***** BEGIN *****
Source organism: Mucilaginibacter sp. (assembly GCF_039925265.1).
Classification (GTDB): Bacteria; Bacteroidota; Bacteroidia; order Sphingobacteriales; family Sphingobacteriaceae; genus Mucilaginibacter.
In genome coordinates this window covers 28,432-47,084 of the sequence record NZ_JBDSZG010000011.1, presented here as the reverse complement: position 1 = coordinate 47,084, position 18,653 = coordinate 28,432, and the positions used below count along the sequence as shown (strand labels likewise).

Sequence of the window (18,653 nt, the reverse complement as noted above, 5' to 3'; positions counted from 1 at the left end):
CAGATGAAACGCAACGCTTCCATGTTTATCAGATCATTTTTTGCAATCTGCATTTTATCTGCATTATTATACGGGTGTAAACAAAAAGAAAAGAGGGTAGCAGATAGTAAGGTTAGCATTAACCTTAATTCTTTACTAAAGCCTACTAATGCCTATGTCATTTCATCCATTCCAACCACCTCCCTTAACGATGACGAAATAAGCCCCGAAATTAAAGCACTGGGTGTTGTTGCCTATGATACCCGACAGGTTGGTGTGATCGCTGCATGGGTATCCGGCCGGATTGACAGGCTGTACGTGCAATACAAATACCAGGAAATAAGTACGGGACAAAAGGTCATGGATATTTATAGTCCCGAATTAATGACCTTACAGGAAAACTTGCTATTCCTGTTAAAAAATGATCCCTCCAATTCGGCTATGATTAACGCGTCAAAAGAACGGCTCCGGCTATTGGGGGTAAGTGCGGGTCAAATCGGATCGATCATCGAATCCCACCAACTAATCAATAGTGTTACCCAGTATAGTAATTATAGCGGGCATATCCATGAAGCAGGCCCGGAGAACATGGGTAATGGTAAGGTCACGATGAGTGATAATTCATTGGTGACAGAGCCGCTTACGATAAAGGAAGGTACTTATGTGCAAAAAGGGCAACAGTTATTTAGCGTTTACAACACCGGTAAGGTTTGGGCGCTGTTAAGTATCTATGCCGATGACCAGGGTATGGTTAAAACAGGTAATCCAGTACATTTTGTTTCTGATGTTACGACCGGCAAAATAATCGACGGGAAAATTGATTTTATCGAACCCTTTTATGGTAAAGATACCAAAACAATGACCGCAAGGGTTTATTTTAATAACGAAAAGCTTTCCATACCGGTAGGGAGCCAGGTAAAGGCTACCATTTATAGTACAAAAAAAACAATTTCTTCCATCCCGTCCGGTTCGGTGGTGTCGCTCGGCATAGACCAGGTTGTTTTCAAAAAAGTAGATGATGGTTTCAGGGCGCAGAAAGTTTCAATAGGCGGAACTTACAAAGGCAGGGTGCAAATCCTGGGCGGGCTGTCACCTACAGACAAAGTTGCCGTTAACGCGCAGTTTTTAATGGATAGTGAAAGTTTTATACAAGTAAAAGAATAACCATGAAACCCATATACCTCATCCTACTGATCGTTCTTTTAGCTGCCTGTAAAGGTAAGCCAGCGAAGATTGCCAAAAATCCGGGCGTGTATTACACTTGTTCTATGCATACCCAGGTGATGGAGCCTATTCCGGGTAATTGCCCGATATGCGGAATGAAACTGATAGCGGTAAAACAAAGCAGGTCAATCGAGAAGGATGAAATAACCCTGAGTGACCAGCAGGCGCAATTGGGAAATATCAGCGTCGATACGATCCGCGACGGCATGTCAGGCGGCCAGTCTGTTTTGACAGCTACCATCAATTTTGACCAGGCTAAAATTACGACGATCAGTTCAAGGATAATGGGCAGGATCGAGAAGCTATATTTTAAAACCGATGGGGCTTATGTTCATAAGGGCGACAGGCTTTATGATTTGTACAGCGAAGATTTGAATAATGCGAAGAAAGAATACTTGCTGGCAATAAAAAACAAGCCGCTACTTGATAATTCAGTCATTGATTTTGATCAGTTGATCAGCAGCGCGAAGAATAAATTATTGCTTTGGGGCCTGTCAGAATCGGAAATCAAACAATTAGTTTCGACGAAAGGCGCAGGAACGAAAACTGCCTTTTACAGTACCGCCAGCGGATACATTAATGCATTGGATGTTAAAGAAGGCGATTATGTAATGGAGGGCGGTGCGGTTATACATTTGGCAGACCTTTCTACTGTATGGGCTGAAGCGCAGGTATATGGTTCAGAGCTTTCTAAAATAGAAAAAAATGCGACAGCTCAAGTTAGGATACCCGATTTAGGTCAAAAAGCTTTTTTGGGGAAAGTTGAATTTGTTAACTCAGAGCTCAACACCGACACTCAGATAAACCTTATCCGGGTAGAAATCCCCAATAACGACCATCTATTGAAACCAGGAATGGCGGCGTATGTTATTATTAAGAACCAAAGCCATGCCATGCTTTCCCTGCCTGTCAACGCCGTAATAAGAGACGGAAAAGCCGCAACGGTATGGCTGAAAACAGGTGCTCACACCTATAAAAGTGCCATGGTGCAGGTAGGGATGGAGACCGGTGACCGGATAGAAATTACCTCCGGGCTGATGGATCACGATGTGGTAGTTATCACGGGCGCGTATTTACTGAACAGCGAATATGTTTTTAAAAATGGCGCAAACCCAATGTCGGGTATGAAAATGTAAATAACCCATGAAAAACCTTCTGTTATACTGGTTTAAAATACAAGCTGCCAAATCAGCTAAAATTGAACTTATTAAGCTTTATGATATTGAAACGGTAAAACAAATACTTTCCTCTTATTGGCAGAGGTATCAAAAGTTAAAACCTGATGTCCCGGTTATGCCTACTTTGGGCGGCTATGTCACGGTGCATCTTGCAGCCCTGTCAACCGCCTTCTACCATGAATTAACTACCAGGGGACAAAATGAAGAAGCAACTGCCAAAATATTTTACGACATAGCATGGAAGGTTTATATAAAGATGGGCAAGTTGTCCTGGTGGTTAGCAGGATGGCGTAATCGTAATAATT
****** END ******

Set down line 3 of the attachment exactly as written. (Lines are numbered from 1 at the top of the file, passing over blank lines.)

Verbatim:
In genome coordinates this window covers 28,432-47,084 of the sequence record NZ_JBDSZG010000011.1, presented here as the reverse complement: position 1 = coordinate 47,084, position 18,653 = coordinate 28,432, and the positions used below count along the sequence as shown (strand labels likewise).